Infrastructure and social investment dominate New Zealand’s 2021-22 budget

Content Summary

New Zealand Finance Minister Grant Robertson has delivered an expansionary budget that invests heavily in infrastructure and social initiatives, according to one of the world’s largest professional accounting bodies, CPA Australia.

Rick Jones, CPA Australia New Zealand Country Head, said: “This is an appropriately expansionary budget, which seeks to bed in a better-than-expected recovery, while retaining flexibility should the pandemic worsen or another global economic shock emerge.

“The budget strikes a good balance by focussing on cementing the recovery, creating jobs and addressing the underinvestment in critical infrastructure.”

CPA Australia welcomed continuing support for small businesses’ digital transformation, with $44 million for digital training, advice and support services. However, Jones noted: “It is questionable whether the size of the investment is sufficient to push Kiwi small businesses off the bottom rungs of the small business digitalisation ladder.”

During the 12 years that the CPA Australia small business survey has run, New Zealand has consistently lagged its Asia Pacific neighbours for investment in innovation and participation in the digital economy.

Jones also observed that the budget includes little in the way of additional spending and initiatives to support the business sector.

The budget is underpinned by a long-term programme of investment in critical parts of the economy, particularly around three-waters infrastructure, rail, schools and hospitals.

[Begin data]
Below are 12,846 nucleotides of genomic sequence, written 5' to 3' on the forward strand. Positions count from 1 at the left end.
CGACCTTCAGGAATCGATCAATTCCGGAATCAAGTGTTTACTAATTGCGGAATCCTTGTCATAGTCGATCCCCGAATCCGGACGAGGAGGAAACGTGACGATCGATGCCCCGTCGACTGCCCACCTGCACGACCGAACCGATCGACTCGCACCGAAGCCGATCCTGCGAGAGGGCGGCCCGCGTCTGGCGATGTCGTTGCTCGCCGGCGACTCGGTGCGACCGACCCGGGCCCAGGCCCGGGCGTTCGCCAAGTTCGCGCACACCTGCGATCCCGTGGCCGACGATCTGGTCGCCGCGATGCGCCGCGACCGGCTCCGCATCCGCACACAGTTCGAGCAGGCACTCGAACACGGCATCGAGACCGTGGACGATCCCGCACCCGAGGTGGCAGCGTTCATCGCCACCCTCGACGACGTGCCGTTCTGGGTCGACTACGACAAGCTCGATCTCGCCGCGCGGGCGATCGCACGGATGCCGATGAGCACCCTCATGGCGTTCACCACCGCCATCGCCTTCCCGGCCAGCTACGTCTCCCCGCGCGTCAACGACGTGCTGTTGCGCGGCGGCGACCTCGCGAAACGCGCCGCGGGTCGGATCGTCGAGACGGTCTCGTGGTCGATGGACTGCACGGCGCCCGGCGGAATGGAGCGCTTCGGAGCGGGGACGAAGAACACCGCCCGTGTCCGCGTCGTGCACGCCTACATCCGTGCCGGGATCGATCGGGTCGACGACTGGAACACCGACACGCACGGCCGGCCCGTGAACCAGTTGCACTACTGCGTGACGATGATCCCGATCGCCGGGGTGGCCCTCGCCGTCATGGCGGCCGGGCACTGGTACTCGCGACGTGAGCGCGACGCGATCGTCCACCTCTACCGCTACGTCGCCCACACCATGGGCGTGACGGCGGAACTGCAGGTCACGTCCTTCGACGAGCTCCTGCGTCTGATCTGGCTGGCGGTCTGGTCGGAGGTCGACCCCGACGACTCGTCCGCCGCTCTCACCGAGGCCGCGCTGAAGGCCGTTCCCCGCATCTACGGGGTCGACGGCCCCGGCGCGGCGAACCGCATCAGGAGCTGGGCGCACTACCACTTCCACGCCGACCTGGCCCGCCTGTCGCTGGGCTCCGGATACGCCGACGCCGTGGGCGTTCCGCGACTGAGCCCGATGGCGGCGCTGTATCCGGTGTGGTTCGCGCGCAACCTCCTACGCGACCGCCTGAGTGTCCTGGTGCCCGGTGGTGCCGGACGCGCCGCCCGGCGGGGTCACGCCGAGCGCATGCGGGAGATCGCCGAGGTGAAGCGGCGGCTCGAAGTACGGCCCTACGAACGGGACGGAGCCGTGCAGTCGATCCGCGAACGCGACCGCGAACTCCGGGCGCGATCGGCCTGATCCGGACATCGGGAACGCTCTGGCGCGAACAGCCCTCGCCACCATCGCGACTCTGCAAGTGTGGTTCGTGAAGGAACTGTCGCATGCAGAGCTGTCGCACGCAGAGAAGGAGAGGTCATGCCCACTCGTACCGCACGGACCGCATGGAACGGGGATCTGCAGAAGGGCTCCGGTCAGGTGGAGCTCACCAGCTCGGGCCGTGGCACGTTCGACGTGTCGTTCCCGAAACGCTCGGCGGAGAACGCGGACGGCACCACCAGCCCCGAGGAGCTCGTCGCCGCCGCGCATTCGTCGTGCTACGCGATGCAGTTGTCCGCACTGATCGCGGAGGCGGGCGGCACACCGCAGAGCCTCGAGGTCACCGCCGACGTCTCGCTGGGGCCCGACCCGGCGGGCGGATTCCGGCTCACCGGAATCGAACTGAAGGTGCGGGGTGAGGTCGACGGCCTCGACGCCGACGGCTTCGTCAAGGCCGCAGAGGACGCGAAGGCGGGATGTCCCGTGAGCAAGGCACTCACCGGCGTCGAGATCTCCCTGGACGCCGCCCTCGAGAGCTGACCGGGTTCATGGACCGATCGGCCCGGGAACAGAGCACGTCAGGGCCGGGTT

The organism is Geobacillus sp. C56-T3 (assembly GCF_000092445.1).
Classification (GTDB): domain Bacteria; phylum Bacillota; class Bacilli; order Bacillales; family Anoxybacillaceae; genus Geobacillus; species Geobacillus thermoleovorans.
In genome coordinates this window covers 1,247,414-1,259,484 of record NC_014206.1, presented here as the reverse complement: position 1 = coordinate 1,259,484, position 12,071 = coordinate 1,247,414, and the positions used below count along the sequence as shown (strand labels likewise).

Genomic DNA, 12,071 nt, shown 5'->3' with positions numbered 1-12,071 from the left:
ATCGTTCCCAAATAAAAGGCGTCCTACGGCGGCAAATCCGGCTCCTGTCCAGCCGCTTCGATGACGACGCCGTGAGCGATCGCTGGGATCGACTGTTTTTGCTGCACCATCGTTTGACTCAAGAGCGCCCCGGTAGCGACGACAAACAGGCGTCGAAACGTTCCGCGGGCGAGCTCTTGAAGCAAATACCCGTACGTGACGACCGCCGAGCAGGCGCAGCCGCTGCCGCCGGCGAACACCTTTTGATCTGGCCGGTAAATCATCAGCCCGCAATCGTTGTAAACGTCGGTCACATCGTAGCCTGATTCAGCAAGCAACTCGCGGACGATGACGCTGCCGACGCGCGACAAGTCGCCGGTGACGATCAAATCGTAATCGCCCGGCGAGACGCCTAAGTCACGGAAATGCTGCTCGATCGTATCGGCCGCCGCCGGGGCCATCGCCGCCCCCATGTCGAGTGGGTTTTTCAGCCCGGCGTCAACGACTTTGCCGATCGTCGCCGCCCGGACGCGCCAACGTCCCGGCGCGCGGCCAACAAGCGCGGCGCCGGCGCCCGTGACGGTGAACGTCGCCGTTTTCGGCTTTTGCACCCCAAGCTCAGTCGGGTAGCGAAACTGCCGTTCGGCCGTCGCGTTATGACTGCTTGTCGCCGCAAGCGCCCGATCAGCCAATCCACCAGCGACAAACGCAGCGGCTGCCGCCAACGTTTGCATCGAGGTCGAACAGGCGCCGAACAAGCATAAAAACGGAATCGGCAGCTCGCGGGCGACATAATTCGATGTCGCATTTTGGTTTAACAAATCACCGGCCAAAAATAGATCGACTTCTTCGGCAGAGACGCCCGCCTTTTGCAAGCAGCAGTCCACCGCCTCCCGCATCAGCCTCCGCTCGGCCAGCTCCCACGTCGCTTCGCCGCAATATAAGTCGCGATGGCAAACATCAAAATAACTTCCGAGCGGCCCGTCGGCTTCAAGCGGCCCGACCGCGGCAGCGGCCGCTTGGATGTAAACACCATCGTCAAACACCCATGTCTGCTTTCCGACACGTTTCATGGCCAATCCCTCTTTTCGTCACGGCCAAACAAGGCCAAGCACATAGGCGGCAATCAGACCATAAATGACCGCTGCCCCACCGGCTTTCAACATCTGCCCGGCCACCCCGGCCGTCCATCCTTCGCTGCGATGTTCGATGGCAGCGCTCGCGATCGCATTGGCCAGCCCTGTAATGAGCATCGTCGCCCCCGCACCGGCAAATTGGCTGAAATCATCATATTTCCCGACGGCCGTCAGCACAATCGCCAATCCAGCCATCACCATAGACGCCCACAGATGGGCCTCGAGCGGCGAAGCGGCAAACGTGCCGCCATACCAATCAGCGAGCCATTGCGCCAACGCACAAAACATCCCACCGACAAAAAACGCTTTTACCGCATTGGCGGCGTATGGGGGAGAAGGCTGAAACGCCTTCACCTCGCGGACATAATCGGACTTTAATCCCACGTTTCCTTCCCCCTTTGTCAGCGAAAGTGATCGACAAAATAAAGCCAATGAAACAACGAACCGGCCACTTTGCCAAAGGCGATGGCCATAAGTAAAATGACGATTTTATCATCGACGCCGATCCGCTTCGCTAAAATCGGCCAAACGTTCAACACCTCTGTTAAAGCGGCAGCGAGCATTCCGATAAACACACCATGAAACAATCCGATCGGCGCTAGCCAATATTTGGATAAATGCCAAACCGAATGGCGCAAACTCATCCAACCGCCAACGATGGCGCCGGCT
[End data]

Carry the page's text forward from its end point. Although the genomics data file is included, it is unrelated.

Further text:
“Coupled with complimentary and overdue major reform of the Resource Management Act, not to mention the multi-billion dollar wage support of businesses last year, this provides a framework for continuing recovery,” Jones said.

The budget forecasts that net core Crown debt will peak at 48 per cent of GDP in 2023 before reducing to 43.6 per cent of GDP at the end of the forecast period. The next surplus is not expected until 2027.

“New Zealand’s levels of debt are sustainable in this low interest rate environment and compare favourably with many other advanced economies,” said Jones.

Key budget highlights are:

  • Tackling child poverty - lifting weekly benefits up to $55 per week
  • Tackling climate change - $300 million to accelerate investment in low-carbon technology
  • Infrastructure spend:
    • $1.3 billion for rail
    • $761 million of capital for education
    • $700 million for District Health Boards
  • Housing:
    • $3.8 billion Housing Acceleration Fund
    • $380 million to deliver 1000 new homes for Maori
  • $279.5 million investment in vocational education

“The big investment around the lifting of weekly benefits recognises the correlation between economic prosperity and social prosperity”, said Jones.

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Nick Smith
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